Ever read the back of a game box and think “holy hell! This game sounds epic?” When I was handed Test Drive: Ferrari Racing Legends for review, I did exactly that. It was a title that, for me, held a lot of promise. I love Ferraris, LOVE them. I got the opportunity to review a game that was 100 percent Ferrari, how cool! Sadly, while the back of the box raised my hopes, gameplay reality smacked them right back down.
As is the case with most PS3 games, Ferrari Racing Legends packs a mandatory install. Grab a snack, play another game console, shave your dog, do ANYTHING because this install is slooooooow. It chugged away for a good ten minutes by my estimation. Maybe my console hated me that night, who knows, but it took a long time. For that long of a wait, you’d think it was for the better, but sadly no.
This review will be very, very brief. The game was infuriating to the point that I simply couldn’t tolerate to play it. Let me explain. Much like other racing titles, this one has a career mode, but here you are simply racing through a series of challenges to unlock the large library of Ferraris.
You are a nobody, literally. The game does not care about who you are. Nor does it usually care which car you drive, as the challenges are mostly designed around a specific car and track. The very first challenge is an overtaking challenge where you need to pass the required number of cars before three laps are complete. Problem is, they put you on a track with tight turns, a slow accelerating Testarrosa Ferrari and imposingly STRICT rules.
Wander off the track for more than a few milliseconds and you are done. This is particularly a problem because the cars drive like someone has smeared butter on the wheels. The game, up to the point I played, is like this. You are given the poorest choice of cars to achieve some nearly impossible feats. I hate games that are hard just for the sake of being so. You don’t get to pick and fail, you are simply set up to fail unless you make that magical lap and succeed. Yes, it can be done, but be prepared for many restarts; and they aren’t rapid restarts. You have to go through the menu screens again before each race.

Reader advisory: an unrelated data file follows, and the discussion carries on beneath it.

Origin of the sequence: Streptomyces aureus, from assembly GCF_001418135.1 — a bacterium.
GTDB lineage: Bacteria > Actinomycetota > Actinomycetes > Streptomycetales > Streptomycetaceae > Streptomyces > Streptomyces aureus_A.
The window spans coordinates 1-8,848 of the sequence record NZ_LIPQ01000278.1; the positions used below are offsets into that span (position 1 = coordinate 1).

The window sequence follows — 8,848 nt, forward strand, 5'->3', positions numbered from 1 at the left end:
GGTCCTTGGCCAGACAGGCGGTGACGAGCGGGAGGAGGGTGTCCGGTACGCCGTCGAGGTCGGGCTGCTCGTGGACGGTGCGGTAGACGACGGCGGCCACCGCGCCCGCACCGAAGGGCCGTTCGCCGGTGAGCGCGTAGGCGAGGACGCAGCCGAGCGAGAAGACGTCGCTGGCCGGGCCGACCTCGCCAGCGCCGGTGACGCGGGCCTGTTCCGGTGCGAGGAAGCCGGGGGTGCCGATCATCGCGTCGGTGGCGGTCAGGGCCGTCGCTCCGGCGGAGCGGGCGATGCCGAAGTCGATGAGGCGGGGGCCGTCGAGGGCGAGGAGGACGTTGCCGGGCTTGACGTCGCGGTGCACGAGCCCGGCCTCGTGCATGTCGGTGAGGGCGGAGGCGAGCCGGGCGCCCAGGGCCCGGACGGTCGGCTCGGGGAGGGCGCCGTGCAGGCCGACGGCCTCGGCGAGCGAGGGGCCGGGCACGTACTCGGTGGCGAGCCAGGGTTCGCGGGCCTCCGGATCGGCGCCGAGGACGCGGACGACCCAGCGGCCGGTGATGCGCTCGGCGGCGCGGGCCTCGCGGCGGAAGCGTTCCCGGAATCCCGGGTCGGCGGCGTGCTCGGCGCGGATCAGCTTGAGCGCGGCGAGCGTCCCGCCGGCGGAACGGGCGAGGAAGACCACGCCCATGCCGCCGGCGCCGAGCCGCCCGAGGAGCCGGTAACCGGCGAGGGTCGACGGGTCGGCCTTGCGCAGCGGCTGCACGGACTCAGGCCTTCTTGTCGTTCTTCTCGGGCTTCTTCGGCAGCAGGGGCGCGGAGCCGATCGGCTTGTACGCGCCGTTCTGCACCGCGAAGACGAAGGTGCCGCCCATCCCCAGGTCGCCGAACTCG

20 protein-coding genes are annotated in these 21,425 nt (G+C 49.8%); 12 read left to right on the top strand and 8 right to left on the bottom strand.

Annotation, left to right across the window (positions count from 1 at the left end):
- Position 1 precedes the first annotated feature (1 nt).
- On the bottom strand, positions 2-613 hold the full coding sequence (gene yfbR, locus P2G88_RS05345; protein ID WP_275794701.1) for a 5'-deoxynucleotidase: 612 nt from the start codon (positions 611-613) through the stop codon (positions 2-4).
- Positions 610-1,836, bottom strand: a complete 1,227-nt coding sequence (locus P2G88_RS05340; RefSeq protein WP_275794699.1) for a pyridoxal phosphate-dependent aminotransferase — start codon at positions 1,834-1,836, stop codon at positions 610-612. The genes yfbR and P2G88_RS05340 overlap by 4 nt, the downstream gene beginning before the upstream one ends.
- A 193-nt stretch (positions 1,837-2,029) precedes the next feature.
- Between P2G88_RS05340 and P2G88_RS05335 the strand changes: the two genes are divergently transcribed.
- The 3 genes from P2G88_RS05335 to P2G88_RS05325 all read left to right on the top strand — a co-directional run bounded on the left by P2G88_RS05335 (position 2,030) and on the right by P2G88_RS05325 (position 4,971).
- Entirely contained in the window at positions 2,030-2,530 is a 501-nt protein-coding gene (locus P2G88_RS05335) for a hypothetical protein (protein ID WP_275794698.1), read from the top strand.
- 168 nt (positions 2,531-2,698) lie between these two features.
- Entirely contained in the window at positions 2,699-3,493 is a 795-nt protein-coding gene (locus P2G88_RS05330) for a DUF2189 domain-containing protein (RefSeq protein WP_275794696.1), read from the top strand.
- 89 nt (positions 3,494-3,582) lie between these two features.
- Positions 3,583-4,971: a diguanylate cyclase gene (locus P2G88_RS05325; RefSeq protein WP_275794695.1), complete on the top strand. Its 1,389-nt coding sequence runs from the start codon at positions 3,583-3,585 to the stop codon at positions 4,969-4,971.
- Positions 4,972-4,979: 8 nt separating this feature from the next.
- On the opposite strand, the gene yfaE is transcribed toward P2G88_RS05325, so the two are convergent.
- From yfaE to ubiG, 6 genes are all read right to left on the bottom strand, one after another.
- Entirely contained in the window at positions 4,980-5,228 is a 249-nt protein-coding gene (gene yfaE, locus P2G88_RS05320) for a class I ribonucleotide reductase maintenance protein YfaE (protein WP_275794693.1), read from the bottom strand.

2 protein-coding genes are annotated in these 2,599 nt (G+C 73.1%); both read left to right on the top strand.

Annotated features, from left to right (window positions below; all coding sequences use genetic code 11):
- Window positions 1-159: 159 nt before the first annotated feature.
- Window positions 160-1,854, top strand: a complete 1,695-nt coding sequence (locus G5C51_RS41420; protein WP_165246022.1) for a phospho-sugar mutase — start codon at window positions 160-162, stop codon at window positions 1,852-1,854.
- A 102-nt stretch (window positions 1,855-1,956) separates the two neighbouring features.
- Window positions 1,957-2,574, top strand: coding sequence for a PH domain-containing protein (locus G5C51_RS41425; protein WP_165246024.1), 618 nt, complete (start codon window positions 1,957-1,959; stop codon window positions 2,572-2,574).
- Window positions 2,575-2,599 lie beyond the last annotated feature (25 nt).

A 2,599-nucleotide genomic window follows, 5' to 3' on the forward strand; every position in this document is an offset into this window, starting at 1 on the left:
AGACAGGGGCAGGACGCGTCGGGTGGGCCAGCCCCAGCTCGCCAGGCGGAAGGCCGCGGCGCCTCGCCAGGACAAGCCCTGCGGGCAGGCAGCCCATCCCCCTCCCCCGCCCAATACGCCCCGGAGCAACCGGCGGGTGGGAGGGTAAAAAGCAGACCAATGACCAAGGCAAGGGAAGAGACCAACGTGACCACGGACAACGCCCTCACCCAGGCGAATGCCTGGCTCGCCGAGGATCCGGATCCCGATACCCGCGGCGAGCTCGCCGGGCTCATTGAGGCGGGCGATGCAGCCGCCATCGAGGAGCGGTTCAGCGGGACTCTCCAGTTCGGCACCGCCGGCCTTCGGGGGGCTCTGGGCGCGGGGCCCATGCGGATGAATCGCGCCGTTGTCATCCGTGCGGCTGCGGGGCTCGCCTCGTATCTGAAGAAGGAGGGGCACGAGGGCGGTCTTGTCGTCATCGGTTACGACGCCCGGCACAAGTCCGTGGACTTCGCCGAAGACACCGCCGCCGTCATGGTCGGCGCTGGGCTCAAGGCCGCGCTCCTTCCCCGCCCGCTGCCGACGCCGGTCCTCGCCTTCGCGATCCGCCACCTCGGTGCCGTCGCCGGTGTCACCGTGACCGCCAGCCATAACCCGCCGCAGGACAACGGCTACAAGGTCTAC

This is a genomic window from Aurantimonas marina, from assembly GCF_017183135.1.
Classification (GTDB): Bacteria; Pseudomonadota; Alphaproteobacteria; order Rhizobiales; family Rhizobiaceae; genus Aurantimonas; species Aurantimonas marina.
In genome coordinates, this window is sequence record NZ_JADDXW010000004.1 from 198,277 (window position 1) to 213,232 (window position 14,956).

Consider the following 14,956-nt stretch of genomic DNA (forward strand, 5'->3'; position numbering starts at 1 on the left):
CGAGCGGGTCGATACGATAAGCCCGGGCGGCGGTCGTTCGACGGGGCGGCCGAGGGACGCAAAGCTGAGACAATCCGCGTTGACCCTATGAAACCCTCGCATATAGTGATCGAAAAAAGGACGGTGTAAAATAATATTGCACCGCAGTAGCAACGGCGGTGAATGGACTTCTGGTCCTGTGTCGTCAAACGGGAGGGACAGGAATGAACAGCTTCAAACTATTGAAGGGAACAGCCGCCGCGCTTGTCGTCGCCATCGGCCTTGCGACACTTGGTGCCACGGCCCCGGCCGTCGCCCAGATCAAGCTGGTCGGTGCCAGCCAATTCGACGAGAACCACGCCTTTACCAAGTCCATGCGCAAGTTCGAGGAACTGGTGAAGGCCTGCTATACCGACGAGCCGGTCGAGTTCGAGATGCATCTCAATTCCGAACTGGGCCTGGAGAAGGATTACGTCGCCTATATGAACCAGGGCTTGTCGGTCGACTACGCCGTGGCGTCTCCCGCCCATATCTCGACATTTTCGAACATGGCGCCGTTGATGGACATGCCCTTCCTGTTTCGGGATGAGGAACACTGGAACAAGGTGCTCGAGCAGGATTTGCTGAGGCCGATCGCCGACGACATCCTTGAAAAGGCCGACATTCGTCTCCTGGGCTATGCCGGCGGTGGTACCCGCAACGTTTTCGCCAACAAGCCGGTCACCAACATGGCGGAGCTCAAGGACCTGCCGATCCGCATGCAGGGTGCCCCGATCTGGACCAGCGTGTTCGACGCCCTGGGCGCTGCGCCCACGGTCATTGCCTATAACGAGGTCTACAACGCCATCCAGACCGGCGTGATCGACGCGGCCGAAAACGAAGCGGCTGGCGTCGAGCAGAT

Graphically the game disappoints the most. It is a hot mess of poor aliasing, badly modelled cars, and completely static landscapes that host the tracks. A friend who was watching the game being played remarked that it looked similar to the last Gran Turismo to hit the PS2, and I would agree. This game is just not up to what you would consider this-gen standard. Look at Forza, Gran Turismo 5, Dirt, etc… all of these games are gorgeous. Not this one. It is passable, but really it could have been leagues better with just a little effort.
The rest of the game, presentation and physics-wise just feels hacked together. Your menu for selecting cars is a large display of thumbnails that show a larger image of the car when you select them, then you must confirm the selection. It reeks of 1990’s video game menus. Physics on the cars is pretty much the same, regardless of which you drive. Each will be wildly uncontrollable at times with a floating center of gravity that seems to adjust which makes cornering harder. One moment the car feels tail heavy and you get used to it. Then it feels like the nose is planted to the ground. I can’t make excuses for it, it simply isn’t good.
Test Drive: Ferrari Racing Legends is a huge let down considering it’s a title that bears the legendary Ferrari name yet driving the cars is so poorly executed. In the end, this is at best a bargain bin title. One easily looked over for better, more realistic racing titles.
-The Final Word-
Ever tried driving with butter smeared all over your tyres?
|Platforms reviewed : PlayStation 3|